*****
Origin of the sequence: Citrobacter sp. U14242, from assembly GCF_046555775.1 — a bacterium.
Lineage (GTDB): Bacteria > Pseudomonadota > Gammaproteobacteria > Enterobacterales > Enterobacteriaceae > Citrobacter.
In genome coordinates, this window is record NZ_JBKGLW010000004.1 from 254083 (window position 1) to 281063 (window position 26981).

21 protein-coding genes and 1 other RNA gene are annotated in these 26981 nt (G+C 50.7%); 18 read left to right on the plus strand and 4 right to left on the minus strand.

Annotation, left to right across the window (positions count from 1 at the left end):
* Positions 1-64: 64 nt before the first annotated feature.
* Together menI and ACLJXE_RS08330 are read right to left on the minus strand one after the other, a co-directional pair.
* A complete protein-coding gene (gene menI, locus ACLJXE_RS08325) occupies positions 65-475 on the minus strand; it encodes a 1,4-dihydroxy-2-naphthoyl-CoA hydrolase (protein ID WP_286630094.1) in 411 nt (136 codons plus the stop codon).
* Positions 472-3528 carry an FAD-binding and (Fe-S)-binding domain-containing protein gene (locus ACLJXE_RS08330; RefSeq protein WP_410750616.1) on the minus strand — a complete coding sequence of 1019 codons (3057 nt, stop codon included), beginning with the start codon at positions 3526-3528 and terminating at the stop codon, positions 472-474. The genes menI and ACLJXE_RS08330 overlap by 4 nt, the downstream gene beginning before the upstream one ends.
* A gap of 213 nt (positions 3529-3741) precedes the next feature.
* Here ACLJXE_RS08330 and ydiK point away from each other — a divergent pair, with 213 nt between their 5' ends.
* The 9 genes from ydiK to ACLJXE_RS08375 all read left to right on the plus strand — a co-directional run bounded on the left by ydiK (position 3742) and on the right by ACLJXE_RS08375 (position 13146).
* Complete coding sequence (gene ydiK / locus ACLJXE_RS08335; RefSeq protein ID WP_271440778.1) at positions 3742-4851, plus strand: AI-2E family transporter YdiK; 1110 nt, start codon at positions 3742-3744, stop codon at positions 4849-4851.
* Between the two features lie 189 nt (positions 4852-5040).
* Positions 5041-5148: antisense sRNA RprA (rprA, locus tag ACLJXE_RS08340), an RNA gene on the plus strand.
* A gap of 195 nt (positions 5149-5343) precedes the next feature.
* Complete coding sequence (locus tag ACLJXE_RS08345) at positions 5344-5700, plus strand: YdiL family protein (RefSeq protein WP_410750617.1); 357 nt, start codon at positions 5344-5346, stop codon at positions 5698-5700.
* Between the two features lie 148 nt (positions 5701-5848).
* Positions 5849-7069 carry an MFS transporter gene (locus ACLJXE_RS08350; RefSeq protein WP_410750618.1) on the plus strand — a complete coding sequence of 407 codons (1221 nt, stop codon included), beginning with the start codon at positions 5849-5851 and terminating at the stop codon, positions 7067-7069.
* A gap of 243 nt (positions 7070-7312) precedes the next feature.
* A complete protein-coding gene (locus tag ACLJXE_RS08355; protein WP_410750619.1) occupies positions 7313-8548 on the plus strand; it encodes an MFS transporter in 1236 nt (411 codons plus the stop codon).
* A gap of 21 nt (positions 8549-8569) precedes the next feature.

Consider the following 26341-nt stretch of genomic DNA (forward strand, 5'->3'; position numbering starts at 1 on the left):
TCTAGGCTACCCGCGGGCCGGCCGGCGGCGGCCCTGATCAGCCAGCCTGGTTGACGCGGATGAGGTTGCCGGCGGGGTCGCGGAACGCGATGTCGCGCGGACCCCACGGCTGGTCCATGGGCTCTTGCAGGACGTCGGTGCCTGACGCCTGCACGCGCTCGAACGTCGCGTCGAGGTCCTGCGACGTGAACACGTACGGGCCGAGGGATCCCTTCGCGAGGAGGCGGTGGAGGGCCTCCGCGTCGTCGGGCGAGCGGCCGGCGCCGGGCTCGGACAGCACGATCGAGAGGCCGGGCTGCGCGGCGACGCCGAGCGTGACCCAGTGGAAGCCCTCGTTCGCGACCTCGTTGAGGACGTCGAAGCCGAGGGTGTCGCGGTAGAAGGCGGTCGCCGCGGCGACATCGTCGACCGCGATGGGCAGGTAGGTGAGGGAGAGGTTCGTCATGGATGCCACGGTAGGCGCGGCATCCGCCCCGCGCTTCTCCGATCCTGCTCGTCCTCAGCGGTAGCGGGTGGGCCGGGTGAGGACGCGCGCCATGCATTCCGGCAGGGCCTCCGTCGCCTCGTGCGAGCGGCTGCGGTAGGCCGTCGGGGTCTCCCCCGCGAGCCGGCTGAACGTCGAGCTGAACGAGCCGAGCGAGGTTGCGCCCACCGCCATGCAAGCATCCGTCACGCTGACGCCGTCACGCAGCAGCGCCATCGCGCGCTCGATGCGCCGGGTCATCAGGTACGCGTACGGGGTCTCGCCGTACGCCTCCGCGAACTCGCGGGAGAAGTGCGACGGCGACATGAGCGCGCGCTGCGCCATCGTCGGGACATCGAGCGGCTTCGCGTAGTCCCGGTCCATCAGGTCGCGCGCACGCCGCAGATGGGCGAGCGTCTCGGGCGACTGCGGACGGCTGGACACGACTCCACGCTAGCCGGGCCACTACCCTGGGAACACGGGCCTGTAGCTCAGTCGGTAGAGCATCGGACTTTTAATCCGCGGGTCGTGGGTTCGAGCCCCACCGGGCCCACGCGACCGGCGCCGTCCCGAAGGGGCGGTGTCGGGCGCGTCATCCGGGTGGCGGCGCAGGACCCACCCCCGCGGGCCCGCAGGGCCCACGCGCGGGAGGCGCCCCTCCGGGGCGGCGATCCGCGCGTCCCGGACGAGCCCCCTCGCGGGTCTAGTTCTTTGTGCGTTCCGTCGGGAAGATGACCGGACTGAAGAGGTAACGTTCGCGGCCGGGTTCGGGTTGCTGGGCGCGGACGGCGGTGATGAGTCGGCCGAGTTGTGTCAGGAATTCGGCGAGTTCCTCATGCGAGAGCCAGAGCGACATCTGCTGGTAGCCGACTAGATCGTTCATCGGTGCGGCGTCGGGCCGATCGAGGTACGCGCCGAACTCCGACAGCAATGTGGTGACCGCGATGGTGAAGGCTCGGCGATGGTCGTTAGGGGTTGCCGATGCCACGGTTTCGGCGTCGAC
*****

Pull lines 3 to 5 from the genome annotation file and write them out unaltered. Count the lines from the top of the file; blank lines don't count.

In genome coordinates, this window is record NZ_JBKGLW010000004.1 from 254083 (window position 1) to 281063 (window position 26981).

21 protein-coding genes and 1 other RNA gene are annotated in these 26981 nt (G+C 50.7%); 18 read left to right on the plus strand and 4 right to left on the minus strand.

Annotation, left to right across the window (positions count from 1 at the left end):